To be honest, so much had been going on for us at this time, that we had lost track of what was happeneing with the rest of the world. There I was with my MP compnay, in Baqubah, Iraq, and our only concern was trying to make it home. We had already lost too many good men and women do to our initial conflict, that the spread of a flu-like virus just didn't seem important to us. Then the letters from home began to slow down in the rate at which we recieved them. I really can't remember what it was that clued me first that something was wrong back home. Be it the oddly increasing numbers of infected that my friend was telling me about at the hospital, or the letter from home stating that a friend of mine had died from this disease, or even the look of true depression on my squad leader's face at the passing of her daughter.
Suddenly, the fighting we were experiencing began to cease. I guess that this was probably my first true sign. Here we were, in the middle of summer, when the majority of our combat was taking place, and suddenly it was quiet. The orders for us to stay longer had already come through, and now we had a new concern for getting home. Not one single person that I had come across gave a damn about anything other than making it home. We had lost the majority of our contact with our loved ones. There were noticably small windows in which we were able to communicate with the States. Nobody would tell us what exactly was happening. Phone time was rationed to five minutes a person, one time a week. Where cigarettes used to go for high dollars during peak days, now people were selling their times at the call centers for nearly $100 a pop. It continued on like this for several months.
Finally comes September, and all of the filtering that was attempted in order to prevent us from learning the truth, in order to keep our morale up, was pointless. The news had broken about the zombies. ZOMBIES for fuck's sake! we had all joked about having zombie plans, and here it was, time to actually take them seriously. And to make things worse, some had eventually ESCAPED! I don't care who you are, nothing can truly prepare you for this. I remember thinking, "Ok, they're pulling a War of the Worlds on us." I assumed it was something similar to the Blair Witch, where someone was making such a realistic movie, and somehow footage leaked out. People had to be over reacting to something that just couldn't be happeneing.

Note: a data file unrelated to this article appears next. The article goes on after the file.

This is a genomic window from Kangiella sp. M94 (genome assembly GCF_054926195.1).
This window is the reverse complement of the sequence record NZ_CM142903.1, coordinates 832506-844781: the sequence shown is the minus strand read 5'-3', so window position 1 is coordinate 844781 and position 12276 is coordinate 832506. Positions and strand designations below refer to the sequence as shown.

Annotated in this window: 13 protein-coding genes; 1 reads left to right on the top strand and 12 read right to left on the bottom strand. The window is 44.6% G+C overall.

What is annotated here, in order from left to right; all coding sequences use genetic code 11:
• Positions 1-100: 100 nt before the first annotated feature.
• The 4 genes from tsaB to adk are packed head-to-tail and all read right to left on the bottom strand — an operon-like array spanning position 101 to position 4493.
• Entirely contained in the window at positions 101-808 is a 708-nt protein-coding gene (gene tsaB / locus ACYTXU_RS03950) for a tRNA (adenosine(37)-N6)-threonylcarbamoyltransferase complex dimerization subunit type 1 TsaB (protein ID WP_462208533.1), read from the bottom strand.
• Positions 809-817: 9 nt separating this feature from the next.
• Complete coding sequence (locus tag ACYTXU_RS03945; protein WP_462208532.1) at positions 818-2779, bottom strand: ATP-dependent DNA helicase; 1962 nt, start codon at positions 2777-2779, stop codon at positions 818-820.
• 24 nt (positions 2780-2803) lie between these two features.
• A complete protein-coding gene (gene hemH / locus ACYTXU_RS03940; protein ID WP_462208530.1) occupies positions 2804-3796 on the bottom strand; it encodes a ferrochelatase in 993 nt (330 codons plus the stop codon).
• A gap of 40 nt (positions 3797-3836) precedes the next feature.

I will never forget the day it went from being hysterical reactions to something faked, to horrifying reality. It was a few days after the ESCAPE. We still hadn't recieved that bit of news. My squad was out on a regular patrol, and I, in my turret, saw what I thought to be a wild dog in the distance. I guess it was our HMMWV engine (hummvee to the everyday person) as we drove down the main route, that got it's attention. This thing, went from being hunched over what appeared to be a dead woman, and stood on two legs. I couldn't believe it at first. There it was, covered in blood and sores, and not much else.
I called down to my team leader, and got his attention on this...thing. We just went under the assumption that it was just some crazed suicide bomber. I attempted to warn it off as it started it's way towards us. I was yelling, and waving it away, but it still continued on. Finally, after firing a warning shot of to it's side, and it still coming at us, I took aim. We were traveling right towards it, but I know that I hit it, center mass. I even saw the red mist as it took the shot in it's chest. It didn't even slow down. My Sergeant told me to do what it took to stop "him", as our convoy stopped. Setting down the rifle, I took my 240B (a smaller calliber weapon than the well known .50 Cal., machine gun to the lay person) and opened up. Several shots later, it was the shots to the head that took it down.
For some reason, I couldn't put two and two together on this. the news reports just didn't even enter into my mind at the time. All that I could think about was, "Why didn't he just stop? And why wouldn't he go down?" Looking back, I wish that I could have remained that ignorant. I wish that life were that simple again.